Interns Rock

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Deputy Governor Addresses Crowd.

Published 28th August 2019, 10:10am

Interns, Chief Officers, Managers and civil servants filled the Cafeteria last Tuesday (23 July) for the 5th Annual Summer Intern Farewell Celebration. 

So far 30 Government agencies have hired 158 interns and with two months left before the Summer Intern Programme officially closes, that number is expected to reach 200. Public Works Department leads with a total of 22; Royal Cayman Islands Police is next with 10, and Workforce Opportunities, Residency Cayman (WORC) have nine interns. 

A big part of the celebration is identifying the Top Interns for 2019:

  • Rhimar Williams (RCIPS) and Minelli Tibbetts (Judicial Department) took the Top Intern title,
  • while individual categories such as the Teamwork award went to Monique Duarte (Ministry of Commerce, Planning and Infrastructure);
  • the Commitment certificate went to Rhiana Williams (Department of Planning);
  • the Customer Service award went to Tarran Ebanks (Labour & Pensions);
  • and the Leadership certificate went to Ben J Ebanks-Morales (Public Works Department).

The event was organised by various interns: Briannah Myles (Portfolio of the Civil Service) took the lead, Nashaunte Stewart (Scholarship Secretariat), and Travis Thompsons (Internal Audit Service) emceed. Interns Hugh Thomas (Computer Services), Shakur Ebanks (Computer Services) and Isabella Hall (Computer Services) sang the national song and delivered the blessing. Deondra Kelly provided the vote of thanks.

Acting Deputy Governor Gloria McField-Nixon opened the standing room only event, explaining the importance of the Summer Intern Programme. Mrs McField-Nixon also started her Civil Service career as an intern at Radio Cayman. 

“My first job way back when was to cue up a record. Most of you may not know what a file is or have seen a record," she joked. 

"I queued the records by doing a three-quarter turn to avoid that “waha” sound when the music gets going."

In his capacity as Acting Governor, Hon Franz Manderson told audience members that it was his “privilege and a joy to look across the room to a sea of smiling faces."

He began his Civil Service career 37 years and 13 days ago in the Immigration Department. 

"It was the best decision I ever made in my life," Mr Manderson declared. 

"Look where I am today – the little guy from the West who liked play to football is now the acting Governor of the Cayman Islands.”

"I am asked what the secret to success is; how did I go from an hourly paid worker filing some cards at Immigration to be the Acting Governor." He said, "It's about hard work, dedication, commitment, honesty, integrity, but it is also about having genuine care for your colleagues and for the people you serve. Your qualification will get in the door, but it's your attitude that will carry you to the top.”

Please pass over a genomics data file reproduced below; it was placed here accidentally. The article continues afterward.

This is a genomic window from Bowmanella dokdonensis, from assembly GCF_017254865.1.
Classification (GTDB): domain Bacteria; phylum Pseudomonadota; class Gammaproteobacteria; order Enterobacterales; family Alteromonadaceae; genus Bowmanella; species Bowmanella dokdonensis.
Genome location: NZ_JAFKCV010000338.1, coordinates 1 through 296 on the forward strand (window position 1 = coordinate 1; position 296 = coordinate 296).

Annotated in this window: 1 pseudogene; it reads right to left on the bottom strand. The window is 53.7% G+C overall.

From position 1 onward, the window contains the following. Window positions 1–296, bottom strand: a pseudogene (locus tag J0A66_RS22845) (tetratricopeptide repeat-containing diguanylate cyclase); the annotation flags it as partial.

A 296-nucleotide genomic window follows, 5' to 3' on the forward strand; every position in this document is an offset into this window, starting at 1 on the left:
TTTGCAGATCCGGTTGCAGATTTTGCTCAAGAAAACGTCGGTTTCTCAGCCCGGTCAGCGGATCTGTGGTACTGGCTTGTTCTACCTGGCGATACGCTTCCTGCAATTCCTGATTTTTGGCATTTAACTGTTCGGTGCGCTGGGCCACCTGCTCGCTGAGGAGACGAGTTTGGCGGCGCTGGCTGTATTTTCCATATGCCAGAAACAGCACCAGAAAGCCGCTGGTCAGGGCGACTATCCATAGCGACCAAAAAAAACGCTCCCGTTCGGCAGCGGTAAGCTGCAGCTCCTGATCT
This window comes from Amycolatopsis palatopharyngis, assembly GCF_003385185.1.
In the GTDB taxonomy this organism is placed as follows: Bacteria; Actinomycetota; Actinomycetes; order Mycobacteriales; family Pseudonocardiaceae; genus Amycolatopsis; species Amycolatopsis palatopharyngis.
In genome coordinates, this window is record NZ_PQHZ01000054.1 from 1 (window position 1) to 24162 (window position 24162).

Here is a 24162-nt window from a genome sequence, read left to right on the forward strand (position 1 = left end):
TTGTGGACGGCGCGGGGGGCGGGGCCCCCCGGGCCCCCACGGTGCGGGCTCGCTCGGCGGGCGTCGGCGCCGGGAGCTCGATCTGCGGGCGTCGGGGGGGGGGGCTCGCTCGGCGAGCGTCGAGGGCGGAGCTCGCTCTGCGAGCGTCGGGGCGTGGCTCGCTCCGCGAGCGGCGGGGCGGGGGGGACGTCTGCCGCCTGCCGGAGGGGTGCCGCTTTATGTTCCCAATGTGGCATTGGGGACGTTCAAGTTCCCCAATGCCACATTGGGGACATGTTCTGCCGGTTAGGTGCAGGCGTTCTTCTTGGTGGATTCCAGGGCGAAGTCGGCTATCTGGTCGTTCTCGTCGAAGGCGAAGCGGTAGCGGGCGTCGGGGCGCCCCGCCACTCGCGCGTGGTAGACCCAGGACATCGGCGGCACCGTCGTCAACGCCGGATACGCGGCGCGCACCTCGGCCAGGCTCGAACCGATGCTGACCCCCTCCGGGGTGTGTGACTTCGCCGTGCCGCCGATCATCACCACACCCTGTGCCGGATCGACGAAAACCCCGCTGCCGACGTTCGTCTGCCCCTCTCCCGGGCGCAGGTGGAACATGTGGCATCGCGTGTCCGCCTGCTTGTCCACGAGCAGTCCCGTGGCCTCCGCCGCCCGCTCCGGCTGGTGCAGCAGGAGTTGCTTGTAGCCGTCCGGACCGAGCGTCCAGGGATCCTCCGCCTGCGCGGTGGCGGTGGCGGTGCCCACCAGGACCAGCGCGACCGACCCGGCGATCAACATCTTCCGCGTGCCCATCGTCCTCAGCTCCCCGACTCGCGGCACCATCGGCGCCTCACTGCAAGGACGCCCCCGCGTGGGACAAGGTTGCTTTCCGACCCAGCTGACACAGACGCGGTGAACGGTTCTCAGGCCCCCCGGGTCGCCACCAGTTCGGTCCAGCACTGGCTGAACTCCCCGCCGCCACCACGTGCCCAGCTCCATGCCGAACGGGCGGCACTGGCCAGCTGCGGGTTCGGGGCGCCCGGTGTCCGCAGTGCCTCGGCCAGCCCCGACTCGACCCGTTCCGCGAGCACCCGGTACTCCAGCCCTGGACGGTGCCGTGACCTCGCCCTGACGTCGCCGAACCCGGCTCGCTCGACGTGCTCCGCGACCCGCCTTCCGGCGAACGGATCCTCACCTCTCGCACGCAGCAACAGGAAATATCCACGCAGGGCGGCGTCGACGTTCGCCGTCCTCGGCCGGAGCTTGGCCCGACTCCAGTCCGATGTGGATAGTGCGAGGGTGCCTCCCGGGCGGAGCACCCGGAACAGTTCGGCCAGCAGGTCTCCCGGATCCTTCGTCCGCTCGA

Mr Manderson then invited the interns to return to the Government and "take part in the Caymanian miracle."

“Nothing would give me more pleasure than to welcome you back to work with us sharing your knowledge with CIG. Making the lives you serve better is one great privilege you will have.

Mr Manderson informed the interns how Civil Servants makes lives better in ways the private sector can never do. "We have allowed people to live here for the rest of their life by granting them Status; We help save their eyesight, or to help athletes play football overseas by granting visas within a day. A little effort makes a significant impact." 

Two guest speakers - Director of Department of Community Rehabilitation Lisa Hill-Malice and Deputy Chief Advisor Strategic Reforms Dr Tasha Ebanks-Garcia – also imparted advice. 

Ms Hill-Malice shared that she started her internship in 2011 and imparted the advice she was given and learned along the way.

“Never think of yourself as just an intern. Be teachable and coachable, be confident and take feedback or constructive criticism; be humble and act with integrity," she said.

Dr Ebanks-Garcia shared the recent passing of a friend as she urged the interns to act intentionally and deliberately; on purpose

"It requires that we don't just go with the flow, letting the tide take us where it may, but rather it requires that we chart a course, that we choose a direction and a destination. It means being present in our lives, consciously aware of what is going on around us. It means that life doesn't happen to us; it arrives with us. 

"As you move from this internship to the next chapter of your journey, I encourage you to live intentionally, deliberately and on purpose. As you do that, discover your hopes, dreams and aspirations and pursue them relentlessly," she concluded.